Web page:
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Comment Re:Fixed it for you. (Score 2) 445

I'm mid-40s, my wife's a little older, our two kids are in their teens. No apparent loss of interest in sex from either of us. There was a period of reduced interest, but we got through it.

Two differences from your story: 1) my wife doesn't work right now (hopefully soon). 2) We're Christians, and regular sex is a commitment (1 Corinthians 7).

Comment Re:Mozilla, please stop destroying yourself! (Score 1) 187

C++14 is good in many ways. We have adopted many modern C++ features in Firefox, like closures. (STL features are unfortunately limited due to the crappy STL situation on Android.) However, it just doesn't provide any of the safety guarantees of Rust. You *can* write safe code in C++, but it's always very easy to accidentally write unsafe code that corrupts memory.

The Rust compiler is slow, but that's being worked on. The actual generated code is good. Servo benchmarks show it crushing Webkit, Blink and Gecko (even on single-core) --- mostly due to better algorithms, but it wouldn't win if Rust was a performance problem.

"2100 open Github issues" is a meaningless statistic. Compared to what? Zero issues would just mean it's a dead project.

Comment Re:Mozilla, please stop destroying yourself! (Score 2, Insightful) 187

"The Rust debacle"? Rust is doing great!

There's a lot of "post hoc ergo propter hoc" reasoning going on here. Your claims about how Mozilla's actions influence market share are completely unsubstantiated, and you completely ignore the effects of Google's actions (e.g. massive Chrome marketing spend).

Comment Re:Great, I just switched BACK (Score 2) 152

Amazon recently started doing something pathological where they restyle and relayout their search results page every 100ms. The particular restyling and relayout scenarios happened to be very well optimized in Chrome, but not Firefox, so less noticeable in Chrome (though still waking up and doing unnecessary work every 100ms). The optimizations are mostly implemented in Firefox nightly, and will be completely implemented very soon, but obviously it takes a little while for them all to reach the release channel :-(. (And would take even longer if we didn't have that rapid update cycle that other people complain about in the comments in this article!)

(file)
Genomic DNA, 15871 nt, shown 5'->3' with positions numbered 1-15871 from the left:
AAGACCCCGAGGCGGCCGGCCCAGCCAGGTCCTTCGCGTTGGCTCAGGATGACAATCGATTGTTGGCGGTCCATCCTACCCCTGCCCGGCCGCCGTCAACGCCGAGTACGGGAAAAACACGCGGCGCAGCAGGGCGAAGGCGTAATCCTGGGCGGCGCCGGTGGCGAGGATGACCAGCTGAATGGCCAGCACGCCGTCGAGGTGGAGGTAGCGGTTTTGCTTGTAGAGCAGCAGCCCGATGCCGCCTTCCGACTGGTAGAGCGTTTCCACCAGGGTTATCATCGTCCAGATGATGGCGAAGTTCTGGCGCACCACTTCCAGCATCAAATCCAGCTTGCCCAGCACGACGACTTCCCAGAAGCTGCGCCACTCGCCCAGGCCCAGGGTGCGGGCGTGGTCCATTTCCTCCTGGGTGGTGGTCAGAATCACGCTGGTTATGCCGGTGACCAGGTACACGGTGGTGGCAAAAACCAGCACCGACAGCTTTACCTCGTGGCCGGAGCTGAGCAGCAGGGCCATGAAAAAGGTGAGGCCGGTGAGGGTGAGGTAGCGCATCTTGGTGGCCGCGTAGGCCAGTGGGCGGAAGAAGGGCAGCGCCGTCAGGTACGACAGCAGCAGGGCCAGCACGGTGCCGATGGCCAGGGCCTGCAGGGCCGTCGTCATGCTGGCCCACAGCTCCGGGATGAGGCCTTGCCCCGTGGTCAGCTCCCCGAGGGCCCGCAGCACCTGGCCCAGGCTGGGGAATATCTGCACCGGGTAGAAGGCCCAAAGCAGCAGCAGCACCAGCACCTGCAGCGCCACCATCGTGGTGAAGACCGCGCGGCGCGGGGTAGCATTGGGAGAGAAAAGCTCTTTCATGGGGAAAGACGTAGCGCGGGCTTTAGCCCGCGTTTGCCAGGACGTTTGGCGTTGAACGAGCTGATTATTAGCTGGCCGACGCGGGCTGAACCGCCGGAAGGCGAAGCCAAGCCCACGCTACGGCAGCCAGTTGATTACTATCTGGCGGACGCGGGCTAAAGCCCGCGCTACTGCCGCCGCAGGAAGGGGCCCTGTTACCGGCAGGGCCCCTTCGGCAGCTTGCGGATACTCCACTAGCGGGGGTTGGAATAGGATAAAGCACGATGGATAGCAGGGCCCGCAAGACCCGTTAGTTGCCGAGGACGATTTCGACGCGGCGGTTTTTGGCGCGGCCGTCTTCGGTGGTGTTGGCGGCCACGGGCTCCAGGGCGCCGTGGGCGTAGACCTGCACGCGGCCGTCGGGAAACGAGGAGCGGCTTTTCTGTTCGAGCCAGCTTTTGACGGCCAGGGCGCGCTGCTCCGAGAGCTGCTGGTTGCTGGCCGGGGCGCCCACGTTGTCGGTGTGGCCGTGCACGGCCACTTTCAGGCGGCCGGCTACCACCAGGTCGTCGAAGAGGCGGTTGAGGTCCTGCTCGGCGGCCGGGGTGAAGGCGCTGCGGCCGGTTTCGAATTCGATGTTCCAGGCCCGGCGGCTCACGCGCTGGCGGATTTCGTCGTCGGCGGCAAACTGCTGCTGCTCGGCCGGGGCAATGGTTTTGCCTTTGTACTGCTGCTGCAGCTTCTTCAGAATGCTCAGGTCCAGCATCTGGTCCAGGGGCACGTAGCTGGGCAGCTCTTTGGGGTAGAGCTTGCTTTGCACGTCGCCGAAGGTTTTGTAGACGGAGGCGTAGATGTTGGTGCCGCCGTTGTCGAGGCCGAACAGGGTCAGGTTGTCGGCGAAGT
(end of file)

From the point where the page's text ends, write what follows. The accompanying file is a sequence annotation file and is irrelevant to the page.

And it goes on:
Comment Re:Never mind run Chrome extensions... (Score 2) 152

PPAPI is dying.

PPAPI has two main use-cases: supporting Flash and other browser plugins, and being the API for (P)NaCl applications --- C/C++ applications compiled to run on the Web, which have no more privileges than Web content.

"Browser plugins", i.e. native code that you can download and install in the browser, that runs content from the Web and has access to the same OS APIs at the same privilege level as the browser itself, are going away and not coming back. Flash is the last significant hold-out, but it's on a path to extinction.

WebAssembly, not (P)NaCl, is the future of compiling C/C++ to run on the Web, and WebAssembly uses the standard Web APIs, not Pepper.

Comment Re:Commendable (Score 2) 152

You are confused.

The problem of extensions breaking due to Firefox updates requires the solution of having a stable supported API for extensions to use. That is exactly what this announcement is about!

Mitchell Baker was never the CEO.

XUL was never great and almost everything good in XUL has been incorporated into Web standards supported across browsers (e.g. CSS flexbox).

Comment Re:So what's the point of Firefox anymore? (Score 3, Informative) 152

The Pocket issues had no effect on Firefox users not actually using Pocket, i.e. you (I assume). Furthermore the Pocket integration code in Firefox is open source.

The Adobe DRM module is closed source but integrated in the best way possible given the DRM requirements. You can delete the module without breaking anything except DRM. If you don't, the module is very tightly sandboxed so it can do nothing but decode video and audio. It is thus much more privacy and security friendly than, say, Flash. (You have already removed Flash, right?) I'm glad you don't want to watch Netflix, but it turns out a lot of people do, and "can't watch Netflix!" is not a great feature.

The new Firefox extensions model will support extensions like Tree Style Tabs and better ad blocking than Chrome's API provides. We're not limiting ourselves to Chrome's API.

Comment Re:Never mind run Chrome extensions... (Score 3, Informative) 152

The old addons model isn't going away until the new model is as capable as the old model supports NoScript, the better-than-Chrome AdBlock, Tree Style Tabs, etc at least as well as the old model currently does. Although the new model is largely based on Chrome's extension API, we're not limited to that API; we're adding the features those extensions need even though Google didn't want to add them to Chrome.

HOLY MACRO!

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